Life was different in Wartime, obviously, but it still went on and Alan and I were getting married. I was 19 years old and he was 21. Couples generally married younger at that time, one reason being that you never knew when, or even if, you were going to see your sweetheart again. So the preparations began.

As I said, food was in short supply, mostly rationed and so for a special occasion like this, everyone had to chip in. I was handed small bags of dried fruit for the cake, sugar, margarine and some pieces of butter. My Auntie Joan made the cake, 2 tiers. It was wonderful. Liquid paraffin went in to eke out the fat. It’s a wonder we didn’t all live in the toilet after that!

My wedding day started badly, with my having a very bad cold. After having put on my dress and starting to fix my veil, blood began to pour from my nose down the front of my dress. It was awful. There wasn’t time to take everything off so I lay down on the bed and a board was placed between the dress and me and my mother proceeded to scrub the stain and then dry and iron it — with me still inside. The Doctor was called and he injected me with something to stop the bleeding. Eventually, I turned up at the church, very late, with cotton wool up both nostrils and a wet cloth in an oiled silk bag in my hand -there was no plastic then. I had no makeup on. I must have looked terrible. But Alan married me nevertheless! The sirens were sounding ‘Alarm’ when we went into the church and they sounded ‘All Clear’ when we came out. I had a feeling they were trying to tell us something, but I’m not sure what.

The reception was held over the Co-op shop upstairs in Alum Rock Road, so everything had had to be transported once again by pram. We all had a good time, as people had been very generous with their gifts of food. And if they couldn’t afford to buy a wedding gift, they gave you something of their own. One present we had was a dish, still with some jelly left in it. The gifts were not as lavish as they are today. I remember we had 2 breadboards, 3 cruet sets …and some money!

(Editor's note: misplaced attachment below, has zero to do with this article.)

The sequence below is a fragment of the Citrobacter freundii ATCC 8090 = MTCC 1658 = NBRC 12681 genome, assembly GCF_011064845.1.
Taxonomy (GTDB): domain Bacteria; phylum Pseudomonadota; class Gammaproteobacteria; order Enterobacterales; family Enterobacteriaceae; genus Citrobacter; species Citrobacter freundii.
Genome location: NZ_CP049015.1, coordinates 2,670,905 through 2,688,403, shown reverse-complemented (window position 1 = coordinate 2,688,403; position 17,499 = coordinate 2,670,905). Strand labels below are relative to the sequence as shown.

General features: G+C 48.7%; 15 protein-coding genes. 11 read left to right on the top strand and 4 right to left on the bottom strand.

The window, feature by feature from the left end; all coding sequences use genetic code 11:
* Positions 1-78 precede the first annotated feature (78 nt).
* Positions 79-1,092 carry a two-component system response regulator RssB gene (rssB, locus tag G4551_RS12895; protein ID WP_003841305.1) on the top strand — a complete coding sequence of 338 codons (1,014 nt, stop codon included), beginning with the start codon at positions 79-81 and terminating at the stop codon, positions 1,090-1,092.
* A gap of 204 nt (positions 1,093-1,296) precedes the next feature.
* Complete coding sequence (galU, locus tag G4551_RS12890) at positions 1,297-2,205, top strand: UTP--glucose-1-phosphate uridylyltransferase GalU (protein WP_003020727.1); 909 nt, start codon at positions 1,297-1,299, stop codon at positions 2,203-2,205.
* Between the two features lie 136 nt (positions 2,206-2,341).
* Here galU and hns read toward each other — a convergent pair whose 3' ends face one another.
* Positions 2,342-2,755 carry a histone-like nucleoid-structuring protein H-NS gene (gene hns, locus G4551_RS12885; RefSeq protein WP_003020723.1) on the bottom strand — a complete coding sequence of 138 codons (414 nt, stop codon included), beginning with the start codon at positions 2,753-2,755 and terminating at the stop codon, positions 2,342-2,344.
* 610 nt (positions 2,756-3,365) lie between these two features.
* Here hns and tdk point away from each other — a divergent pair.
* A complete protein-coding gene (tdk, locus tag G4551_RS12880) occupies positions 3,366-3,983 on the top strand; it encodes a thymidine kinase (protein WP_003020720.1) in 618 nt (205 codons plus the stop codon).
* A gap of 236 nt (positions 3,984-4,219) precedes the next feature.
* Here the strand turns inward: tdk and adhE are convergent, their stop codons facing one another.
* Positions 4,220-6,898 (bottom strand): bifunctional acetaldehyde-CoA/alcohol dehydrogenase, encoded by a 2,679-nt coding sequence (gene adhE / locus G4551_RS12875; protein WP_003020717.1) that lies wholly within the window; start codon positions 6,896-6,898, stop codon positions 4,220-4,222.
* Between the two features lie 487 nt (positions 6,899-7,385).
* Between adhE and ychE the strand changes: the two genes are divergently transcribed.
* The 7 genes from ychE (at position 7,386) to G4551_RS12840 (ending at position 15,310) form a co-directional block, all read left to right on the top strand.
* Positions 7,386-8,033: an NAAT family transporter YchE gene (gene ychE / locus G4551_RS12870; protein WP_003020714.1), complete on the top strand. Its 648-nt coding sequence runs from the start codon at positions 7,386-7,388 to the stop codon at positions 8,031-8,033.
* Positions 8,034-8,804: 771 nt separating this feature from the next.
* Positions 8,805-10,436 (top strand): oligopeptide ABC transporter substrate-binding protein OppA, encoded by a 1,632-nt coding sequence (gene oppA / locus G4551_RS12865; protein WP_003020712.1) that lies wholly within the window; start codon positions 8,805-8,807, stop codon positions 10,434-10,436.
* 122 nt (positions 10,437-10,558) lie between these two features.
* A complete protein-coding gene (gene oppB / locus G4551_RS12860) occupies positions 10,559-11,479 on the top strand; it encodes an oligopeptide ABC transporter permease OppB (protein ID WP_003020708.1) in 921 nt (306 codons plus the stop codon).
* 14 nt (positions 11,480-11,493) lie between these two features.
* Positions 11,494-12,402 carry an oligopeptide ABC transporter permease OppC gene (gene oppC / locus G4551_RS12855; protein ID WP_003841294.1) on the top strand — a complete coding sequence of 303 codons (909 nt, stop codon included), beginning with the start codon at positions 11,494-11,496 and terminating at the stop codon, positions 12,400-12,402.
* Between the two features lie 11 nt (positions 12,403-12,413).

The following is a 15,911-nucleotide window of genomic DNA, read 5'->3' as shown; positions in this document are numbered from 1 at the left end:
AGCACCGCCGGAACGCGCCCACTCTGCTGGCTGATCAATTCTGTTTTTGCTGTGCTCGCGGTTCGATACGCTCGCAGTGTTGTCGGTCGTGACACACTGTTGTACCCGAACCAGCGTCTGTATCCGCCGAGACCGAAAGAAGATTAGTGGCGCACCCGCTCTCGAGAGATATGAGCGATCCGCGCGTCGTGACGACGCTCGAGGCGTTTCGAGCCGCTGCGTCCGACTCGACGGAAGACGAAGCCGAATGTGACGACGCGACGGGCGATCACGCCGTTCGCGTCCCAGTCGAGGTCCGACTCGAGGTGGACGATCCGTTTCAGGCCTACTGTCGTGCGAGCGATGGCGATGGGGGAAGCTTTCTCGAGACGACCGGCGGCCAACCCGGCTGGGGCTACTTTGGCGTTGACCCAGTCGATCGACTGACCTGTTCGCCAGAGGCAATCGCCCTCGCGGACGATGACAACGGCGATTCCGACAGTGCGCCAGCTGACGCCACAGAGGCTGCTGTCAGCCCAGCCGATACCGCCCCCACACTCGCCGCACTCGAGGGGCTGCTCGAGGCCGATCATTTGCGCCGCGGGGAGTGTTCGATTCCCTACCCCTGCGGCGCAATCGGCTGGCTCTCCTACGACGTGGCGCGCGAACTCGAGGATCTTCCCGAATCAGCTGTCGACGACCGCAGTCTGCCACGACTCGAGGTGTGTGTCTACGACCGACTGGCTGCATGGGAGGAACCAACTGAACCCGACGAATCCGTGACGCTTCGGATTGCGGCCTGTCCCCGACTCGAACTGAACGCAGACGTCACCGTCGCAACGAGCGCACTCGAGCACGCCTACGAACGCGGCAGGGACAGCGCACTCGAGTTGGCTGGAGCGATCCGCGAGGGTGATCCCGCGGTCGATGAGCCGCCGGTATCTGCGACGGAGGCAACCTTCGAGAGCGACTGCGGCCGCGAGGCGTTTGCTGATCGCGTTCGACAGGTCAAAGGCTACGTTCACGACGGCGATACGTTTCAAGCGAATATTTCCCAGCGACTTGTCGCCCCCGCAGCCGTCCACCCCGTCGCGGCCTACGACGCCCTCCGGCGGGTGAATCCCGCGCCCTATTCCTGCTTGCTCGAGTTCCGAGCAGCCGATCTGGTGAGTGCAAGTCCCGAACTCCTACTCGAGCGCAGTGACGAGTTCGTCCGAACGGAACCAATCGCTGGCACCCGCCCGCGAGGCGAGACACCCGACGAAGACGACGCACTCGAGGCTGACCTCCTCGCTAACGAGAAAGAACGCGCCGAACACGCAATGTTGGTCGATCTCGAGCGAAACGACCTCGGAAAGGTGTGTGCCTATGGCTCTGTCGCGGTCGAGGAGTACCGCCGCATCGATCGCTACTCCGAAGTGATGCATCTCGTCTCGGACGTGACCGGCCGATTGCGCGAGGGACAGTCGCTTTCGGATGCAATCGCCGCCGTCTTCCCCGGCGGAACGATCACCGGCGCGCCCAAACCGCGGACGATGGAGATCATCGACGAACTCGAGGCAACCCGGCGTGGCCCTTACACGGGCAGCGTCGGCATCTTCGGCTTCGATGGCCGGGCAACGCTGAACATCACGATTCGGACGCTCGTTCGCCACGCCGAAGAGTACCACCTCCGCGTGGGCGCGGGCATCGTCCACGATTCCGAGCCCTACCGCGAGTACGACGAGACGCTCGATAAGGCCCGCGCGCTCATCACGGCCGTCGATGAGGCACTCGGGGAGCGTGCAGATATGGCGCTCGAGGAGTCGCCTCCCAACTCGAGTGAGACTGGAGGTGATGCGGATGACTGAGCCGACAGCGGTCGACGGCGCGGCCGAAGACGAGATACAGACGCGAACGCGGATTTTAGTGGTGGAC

When it was time to clear up to go home one of my final jobs was to empty the vase, that my flowers had been in, as the lady, who had lent it to us wanted the vase back. There was nowhere to throw out the water, so I stood on a chair and emptied it out of the upstairs window of the Co-op.

It was just unlucky for me that a man happened to be passing underneath just at that time. He was very drunk and came marching up the stairs and into the room wearing a wet bowler hat and with water streaming all down his face. It was hard not to laugh, but we dared not as he was very angry and demanding his rights in a very loud voice. To calm things down my cousin Len Payne gave him 2 bottles of Stout and he went away happy.

And so did Alan and I. We lived together for 57 years after that day, until Alan died. And although I can’t say we lived ‘happily ever after’ - just like in The War we had bad times and good times - I can say that I truly never wanted anyone else.